Man blows up house after trying to kill cockroaches

A man blew up his home after trying to kill a group of cockroaches. (Shutterstock)
Updated 11 March 2018
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Man blows up house after trying to kill cockroaches

DUBAI: A man blew up a part of his house in Australia’s Queensland while trying to kill a group of cockroaches using bug spray as a flamethrower, national daily Sydney Morning Herald reported.
“It looks like the guy was using pest spray in the kitchen then a flame was lit which caused a small fire,” a police spokesman told the paper.
Only the man was mildly injured, while his wife and three children were unharmed.


Boulder-sized sunfish washes ashore in Australia

Updated 21 March 2019
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Boulder-sized sunfish washes ashore in Australia

  • The enormous creature is distinct for both its size and peculiar shape
  • The fish can weigh up to 2.5 tons (2,200 kilograms)

SYDNEY: A boulder-sized fish of a kind known to “sink yachts” has washed up on an Australian beach.
The 1.8 meter (six feet) specimen — believed to be a Mola Mola, or ocean sunfish — came ashore near the mouth of the Murray River in South Australia at the weekend.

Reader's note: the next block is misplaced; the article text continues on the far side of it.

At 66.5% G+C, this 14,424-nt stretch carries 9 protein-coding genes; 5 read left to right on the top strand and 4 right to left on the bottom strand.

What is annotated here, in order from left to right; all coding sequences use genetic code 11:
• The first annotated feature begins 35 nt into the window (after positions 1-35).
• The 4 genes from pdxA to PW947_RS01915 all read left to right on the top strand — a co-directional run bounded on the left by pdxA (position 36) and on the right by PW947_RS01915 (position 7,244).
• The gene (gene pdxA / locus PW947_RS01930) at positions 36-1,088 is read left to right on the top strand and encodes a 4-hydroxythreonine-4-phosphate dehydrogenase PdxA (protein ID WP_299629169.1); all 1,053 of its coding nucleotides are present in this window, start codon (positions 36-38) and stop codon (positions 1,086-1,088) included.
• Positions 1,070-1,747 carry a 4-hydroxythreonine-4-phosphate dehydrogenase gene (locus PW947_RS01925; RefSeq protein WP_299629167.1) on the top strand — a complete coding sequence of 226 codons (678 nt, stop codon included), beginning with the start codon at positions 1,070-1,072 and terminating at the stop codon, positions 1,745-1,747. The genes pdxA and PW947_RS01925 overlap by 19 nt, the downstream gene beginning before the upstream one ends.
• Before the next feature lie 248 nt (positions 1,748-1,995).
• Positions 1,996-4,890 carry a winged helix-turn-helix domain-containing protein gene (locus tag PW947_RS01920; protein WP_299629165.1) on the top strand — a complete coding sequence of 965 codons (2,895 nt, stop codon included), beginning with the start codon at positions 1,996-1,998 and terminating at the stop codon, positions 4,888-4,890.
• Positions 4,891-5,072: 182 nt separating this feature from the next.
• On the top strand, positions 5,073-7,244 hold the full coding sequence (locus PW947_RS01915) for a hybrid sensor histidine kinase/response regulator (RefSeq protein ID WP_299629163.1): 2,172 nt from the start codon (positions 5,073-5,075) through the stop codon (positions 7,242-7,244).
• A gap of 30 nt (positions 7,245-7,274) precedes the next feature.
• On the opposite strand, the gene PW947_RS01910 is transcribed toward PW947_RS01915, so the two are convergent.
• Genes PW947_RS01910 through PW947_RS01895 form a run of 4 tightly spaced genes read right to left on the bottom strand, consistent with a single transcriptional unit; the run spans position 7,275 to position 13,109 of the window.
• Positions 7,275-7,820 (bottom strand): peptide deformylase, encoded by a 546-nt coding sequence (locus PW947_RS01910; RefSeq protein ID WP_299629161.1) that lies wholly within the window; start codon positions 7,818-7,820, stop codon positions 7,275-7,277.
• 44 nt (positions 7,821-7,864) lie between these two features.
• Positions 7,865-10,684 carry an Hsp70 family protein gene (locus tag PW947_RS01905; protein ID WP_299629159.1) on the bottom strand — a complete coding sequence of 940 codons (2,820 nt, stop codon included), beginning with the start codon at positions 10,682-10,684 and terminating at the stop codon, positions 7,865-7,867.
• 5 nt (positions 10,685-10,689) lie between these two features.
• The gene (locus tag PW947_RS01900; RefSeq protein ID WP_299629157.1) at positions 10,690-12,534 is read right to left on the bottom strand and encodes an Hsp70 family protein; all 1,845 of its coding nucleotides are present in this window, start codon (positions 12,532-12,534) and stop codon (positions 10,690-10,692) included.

The enormous creature is distinct for both its size and peculiar shape featuring a flattened body and fins.
The fish can weigh up to 2.5 tons (2,200 kilogrammes), according to National Geographic.
A photo circulating on social media showed two people on a beach standing over the giant specimen, which had died.
“The amount of news and media from all over the world wanting to report it has been on another level,” Linette Grzelak, who posted the image to Facebook, told AFP.
“Never expected this.”
South Australian Museum fish collection manager Ralph Foster said the fish was actually at the smaller end of the scale for the species.
It earned its name for basking in the sun near the ocean’s surface, but is also known to dive several hundred meters (feet) into the depths, he said.
“I’ve actually had a good look at it, we get three species here and this is actually the rarest one in South Australian waters,” Foster told the Australian Broadcasting Corporation (ABC).
“They can get a lot bigger... it’s probably an average-sized one, they can get nearly twice as big as that,” he added.
Mola Mola have also been known to damage vessels, Foster added.
“We get a lot of them hit by boats and some of them are so large they actually sink yachts,” he said.
“We know very little about them, it’s only in the last few years that technology has allowed us to start learning about them.
“They are amazing things, they really are.”